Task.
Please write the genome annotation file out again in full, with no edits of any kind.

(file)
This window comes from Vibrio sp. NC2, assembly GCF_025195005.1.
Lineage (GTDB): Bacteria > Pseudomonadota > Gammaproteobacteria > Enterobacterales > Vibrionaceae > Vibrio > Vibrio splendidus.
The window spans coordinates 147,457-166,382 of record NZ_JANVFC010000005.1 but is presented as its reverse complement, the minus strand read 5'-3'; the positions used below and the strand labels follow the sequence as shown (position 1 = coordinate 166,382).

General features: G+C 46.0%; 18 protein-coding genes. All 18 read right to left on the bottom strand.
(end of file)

This window comes from Vibrio sp. NC2, assembly GCF_025195005.1.
Lineage (GTDB): Bacteria > Pseudomonadota > Gammaproteobacteria > Enterobacterales > Vibrionaceae > Vibrio > Vibrio splendidus.
The window spans coordinates 147,457-166,382 of record NZ_JANVFC010000005.1 but is presented as its reverse complement, the minus strand read 5'-3'; the positions used below and the strand labels follow the sequence as shown (position 1 = coordinate 166,382).

General features: G+C 46.0%; 18 protein-coding genes. All 18 read right to left on the bottom strand.